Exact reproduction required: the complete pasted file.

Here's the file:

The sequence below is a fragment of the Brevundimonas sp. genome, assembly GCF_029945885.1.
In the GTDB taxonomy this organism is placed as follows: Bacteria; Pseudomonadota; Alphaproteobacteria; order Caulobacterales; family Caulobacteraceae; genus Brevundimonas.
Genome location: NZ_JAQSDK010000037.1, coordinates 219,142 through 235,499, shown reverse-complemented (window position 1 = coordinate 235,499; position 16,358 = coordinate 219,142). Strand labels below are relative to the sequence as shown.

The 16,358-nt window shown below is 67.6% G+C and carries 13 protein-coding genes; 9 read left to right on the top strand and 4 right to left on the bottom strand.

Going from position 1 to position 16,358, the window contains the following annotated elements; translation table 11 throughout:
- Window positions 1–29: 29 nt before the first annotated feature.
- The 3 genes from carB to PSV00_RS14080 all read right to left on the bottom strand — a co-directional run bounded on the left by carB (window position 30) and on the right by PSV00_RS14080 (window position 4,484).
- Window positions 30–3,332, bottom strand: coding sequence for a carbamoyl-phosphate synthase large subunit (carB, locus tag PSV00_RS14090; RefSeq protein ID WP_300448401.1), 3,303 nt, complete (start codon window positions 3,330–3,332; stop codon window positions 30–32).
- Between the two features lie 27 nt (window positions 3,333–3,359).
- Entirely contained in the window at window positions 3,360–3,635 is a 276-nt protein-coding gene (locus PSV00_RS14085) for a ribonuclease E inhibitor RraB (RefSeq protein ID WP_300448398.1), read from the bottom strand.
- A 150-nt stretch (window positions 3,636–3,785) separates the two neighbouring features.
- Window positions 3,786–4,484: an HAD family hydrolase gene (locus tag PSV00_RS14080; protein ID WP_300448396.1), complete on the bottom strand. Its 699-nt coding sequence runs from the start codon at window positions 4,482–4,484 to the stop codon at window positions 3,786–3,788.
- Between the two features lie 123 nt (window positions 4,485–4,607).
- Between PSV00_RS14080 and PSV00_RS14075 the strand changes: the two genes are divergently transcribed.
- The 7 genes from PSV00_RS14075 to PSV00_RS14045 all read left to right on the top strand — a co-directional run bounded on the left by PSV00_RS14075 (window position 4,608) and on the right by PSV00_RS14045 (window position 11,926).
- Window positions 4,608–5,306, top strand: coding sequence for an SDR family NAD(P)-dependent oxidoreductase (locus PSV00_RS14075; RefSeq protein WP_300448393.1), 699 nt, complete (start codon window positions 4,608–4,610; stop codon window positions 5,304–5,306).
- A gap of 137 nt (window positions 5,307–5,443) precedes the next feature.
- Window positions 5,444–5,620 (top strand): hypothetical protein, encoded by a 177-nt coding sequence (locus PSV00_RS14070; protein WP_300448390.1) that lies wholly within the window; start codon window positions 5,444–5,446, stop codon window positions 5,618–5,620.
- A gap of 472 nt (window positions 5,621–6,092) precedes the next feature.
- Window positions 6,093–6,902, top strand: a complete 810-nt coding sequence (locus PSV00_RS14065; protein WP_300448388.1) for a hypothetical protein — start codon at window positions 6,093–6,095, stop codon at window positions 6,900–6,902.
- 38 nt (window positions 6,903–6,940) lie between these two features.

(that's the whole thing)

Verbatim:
The sequence below is a fragment of the Brevundimonas sp. genome, assembly GCF_029945885.1.
In the GTDB taxonomy this organism is placed as follows: Bacteria; Pseudomonadota; Alphaproteobacteria; order Caulobacterales; family Caulobacteraceae; genus Brevundimonas.
Genome location: NZ_JAQSDK010000037.1, coordinates 219,142 through 235,499, shown reverse-complemented (window position 1 = coordinate 235,499; position 16,358 = coordinate 219,142). Strand labels below are relative to the sequence as shown.

The 16,358-nt window shown below is 67.6% G+C and carries 13 protein-coding genes; 9 read left to right on the top strand and 4 right to left on the bottom strand.

Going from position 1 to position 16,358, the window contains the following annotated elements; translation table 11 throughout:
- Window positions 1–29: 29 nt before the first annotated feature.
- The 3 genes from carB to PSV00_RS14080 all read right to left on the bottom strand — a co-directional run bounded on the left by carB (window position 30) and on the right by PSV00_RS14080 (window position 4,484).
- Window positions 30–3,332, bottom strand: coding sequence for a carbamoyl-phosphate synthase large subunit (carB, locus tag PSV00_RS14090; RefSeq protein ID WP_300448401.1), 3,303 nt, complete (start codon window positions 3,330–3,332; stop codon window positions 30–32).
- Between the two features lie 27 nt (window positions 3,333–3,359).
- Entirely contained in the window at window positions 3,360–3,635 is a 276-nt protein-coding gene (locus PSV00_RS14085) for a ribonuclease E inhibitor RraB (RefSeq protein ID WP_300448398.1), read from the bottom strand.
- A 150-nt stretch (window positions 3,636–3,785) separates the two neighbouring features.
- Window positions 3,786–4,484: an HAD family hydrolase gene (locus tag PSV00_RS14080; protein ID WP_300448396.1), complete on the bottom strand. Its 699-nt coding sequence runs from the start codon at window positions 4,482–4,484 to the stop codon at window positions 3,786–3,788.
- Between the two features lie 123 nt (window positions 4,485–4,607).
- Between PSV00_RS14080 and PSV00_RS14075 the strand changes: the two genes are divergently transcribed.
- The 7 genes from PSV00_RS14075 to PSV00_RS14045 all read left to right on the top strand — a co-directional run bounded on the left by PSV00_RS14075 (window position 4,608) and on the right by PSV00_RS14045 (window position 11,926).
- Window positions 4,608–5,306, top strand: coding sequence for an SDR family NAD(P)-dependent oxidoreductase (locus PSV00_RS14075; RefSeq protein WP_300448393.1), 699 nt, complete (start codon window positions 4,608–4,610; stop codon window positions 5,304–5,306).
- A gap of 137 nt (window positions 5,307–5,443) precedes the next feature.
- Window positions 5,444–5,620 (top strand): hypothetical protein, encoded by a 177-nt coding sequence (locus PSV00_RS14070; protein WP_300448390.1) that lies wholly within the window; start codon window positions 5,444–5,446, stop codon window positions 5,618–5,620.
- A gap of 472 nt (window positions 5,621–6,092) precedes the next feature.
- Window positions 6,093–6,902, top strand: a complete 810-nt coding sequence (locus PSV00_RS14065; protein WP_300448388.1) for a hypothetical protein — start codon at window positions 6,093–6,095, stop codon at window positions 6,900–6,902.
- 38 nt (window positions 6,903–6,940) lie between these two features.